Design patterns should support the base functionality, then add specifics for the application where you use the design pattern.
One example here is the search experience.
Whether the customer is searching for information about your product in a service portal or a technical documentation website, providing search results in a consistent way helps the customer find the right information quicker. Website searches for content and searches in your portal for cases, KBs and community content all have different requirements, and need slightly different user interfaces. But you can start with the core design pattern and then apply any changes to meet the requirements of the application.
Having a pattern for “Search Experience” will save you money, decrease your development time and provide a better customer experience because search will work more or less the same across all of your digital properties.
Design patterns can also help with things such as recommended reading, similar or complementary products, or navigation.
Design patterns describe how you would display your content on different web channels and devices so that the customer can easily and quickly find the information they need regardless of what web experience they connect with.
Tying it Back to the CMS
What do a content model and design patterns have to do with using a single CMS for customer experience? Using one CMS to manage customers' web experiences (whether mobile or desktop) enables you to create your unified content model and set up modules, or other reusable components based on your design patterns within the CMS.
The right CMS enables you to create multiple publishing targets (websites or web applications, etc.), yet use a common content model and common components/modules. When one department updates content, the updates reflect automatically across all websites and applications. The same occurs when components or modules are updated, ensuring consistency across the customer experience.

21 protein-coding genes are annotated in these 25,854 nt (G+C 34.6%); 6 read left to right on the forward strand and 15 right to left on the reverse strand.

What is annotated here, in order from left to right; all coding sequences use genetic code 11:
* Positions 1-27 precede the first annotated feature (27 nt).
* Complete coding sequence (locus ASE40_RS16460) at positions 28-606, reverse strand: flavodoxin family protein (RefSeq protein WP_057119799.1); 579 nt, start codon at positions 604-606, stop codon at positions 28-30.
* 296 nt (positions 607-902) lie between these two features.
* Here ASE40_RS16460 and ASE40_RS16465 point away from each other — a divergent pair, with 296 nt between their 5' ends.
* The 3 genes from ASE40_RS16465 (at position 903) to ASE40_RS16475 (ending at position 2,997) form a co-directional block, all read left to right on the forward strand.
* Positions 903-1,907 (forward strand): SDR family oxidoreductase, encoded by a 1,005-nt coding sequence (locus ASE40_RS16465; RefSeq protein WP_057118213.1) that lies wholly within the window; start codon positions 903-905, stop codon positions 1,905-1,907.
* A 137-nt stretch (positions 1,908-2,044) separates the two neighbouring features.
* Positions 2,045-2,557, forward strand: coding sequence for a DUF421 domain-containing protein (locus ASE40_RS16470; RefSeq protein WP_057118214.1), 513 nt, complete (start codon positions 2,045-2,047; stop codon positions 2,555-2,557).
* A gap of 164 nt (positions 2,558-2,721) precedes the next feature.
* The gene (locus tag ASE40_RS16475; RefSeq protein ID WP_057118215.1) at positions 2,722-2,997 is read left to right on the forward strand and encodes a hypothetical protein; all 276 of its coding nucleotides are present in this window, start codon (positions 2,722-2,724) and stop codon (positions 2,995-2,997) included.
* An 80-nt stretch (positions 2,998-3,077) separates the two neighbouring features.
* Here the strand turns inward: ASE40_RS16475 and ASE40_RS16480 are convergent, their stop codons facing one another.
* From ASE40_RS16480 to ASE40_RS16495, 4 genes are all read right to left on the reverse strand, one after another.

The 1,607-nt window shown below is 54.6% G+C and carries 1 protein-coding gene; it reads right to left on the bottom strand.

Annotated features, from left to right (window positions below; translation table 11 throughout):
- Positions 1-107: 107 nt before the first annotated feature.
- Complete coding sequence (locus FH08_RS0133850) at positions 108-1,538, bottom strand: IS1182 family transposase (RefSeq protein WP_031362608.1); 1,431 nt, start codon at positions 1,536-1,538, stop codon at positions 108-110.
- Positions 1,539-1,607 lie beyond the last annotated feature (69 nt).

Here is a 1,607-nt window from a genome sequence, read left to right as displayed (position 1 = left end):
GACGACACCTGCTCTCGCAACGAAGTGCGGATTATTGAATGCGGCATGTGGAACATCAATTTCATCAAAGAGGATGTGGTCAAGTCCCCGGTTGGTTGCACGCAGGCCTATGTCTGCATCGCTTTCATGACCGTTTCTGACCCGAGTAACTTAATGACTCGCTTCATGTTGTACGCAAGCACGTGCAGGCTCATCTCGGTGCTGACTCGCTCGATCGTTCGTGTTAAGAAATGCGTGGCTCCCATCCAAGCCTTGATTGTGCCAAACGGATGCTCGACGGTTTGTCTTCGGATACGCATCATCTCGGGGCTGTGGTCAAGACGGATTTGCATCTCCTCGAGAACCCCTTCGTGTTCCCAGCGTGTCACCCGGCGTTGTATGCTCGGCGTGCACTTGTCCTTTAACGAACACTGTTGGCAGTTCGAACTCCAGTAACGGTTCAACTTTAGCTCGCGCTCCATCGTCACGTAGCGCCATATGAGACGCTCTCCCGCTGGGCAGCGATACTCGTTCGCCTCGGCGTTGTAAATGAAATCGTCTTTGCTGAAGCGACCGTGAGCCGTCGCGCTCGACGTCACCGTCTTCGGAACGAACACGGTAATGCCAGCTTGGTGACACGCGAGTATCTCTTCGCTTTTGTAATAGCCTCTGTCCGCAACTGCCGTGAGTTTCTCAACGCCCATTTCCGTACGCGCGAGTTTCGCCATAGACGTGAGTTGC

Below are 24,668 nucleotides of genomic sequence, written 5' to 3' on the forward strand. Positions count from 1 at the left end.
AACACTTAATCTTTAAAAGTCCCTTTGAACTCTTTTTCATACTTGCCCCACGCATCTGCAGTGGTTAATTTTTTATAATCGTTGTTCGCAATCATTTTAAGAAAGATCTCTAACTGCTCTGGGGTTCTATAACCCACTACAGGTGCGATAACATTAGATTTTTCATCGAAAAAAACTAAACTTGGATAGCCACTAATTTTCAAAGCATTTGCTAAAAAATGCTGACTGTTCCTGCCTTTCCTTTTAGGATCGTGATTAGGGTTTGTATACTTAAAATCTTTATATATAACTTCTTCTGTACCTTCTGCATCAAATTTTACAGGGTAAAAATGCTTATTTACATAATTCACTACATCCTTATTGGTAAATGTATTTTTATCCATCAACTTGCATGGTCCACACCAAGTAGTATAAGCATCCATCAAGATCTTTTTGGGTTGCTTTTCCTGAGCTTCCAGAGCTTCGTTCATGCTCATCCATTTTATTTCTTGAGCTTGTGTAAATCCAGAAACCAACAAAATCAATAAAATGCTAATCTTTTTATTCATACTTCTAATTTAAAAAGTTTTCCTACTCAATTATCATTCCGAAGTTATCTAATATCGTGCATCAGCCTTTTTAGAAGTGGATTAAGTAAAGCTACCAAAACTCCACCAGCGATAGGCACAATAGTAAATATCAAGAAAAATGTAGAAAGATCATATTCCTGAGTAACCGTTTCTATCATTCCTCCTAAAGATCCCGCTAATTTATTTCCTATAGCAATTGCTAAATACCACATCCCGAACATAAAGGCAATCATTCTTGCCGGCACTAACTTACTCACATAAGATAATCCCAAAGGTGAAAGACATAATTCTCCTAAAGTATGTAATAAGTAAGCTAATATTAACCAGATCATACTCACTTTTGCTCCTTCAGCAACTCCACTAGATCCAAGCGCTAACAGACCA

Could you do this using multiple content management platforms? Maybe, but you'll put in a lot more time, effort and work to integrate all of the different parts.
Enabling Agility and Innovation
Of course everything won't happen in the CMS. The content management system manages content and creates consistent experiences across the web. But you'll still need to connect other customer-focused systems such as CRM, service and support apps, and other back office applications.
Not every CMS is built to manage multiple websites, or to structure content in a way that supports reuse or adaptation for different channels and devices. But a modern CMS should support these requirements, and is a key tool in driving digital transformation and customer experience.
Locating your customer experience in a single CMS enables you to innovate more quickly and adapt web experiences as customers' needs and demands change. A single CMS with a single content model and a common set of design patterns supports agility and innovation — all elements of a successful customer experience.
So the next time you launch a customer-facing project, take a step back from the specifics of the project and see how it fits into the total customer experience. A holistic approach to design and web development will start connecting the dots to break down your silos. Start with the great work you have done on your website and extend it across the organizations to create a seamless customer experience.
Title image Jakob Owens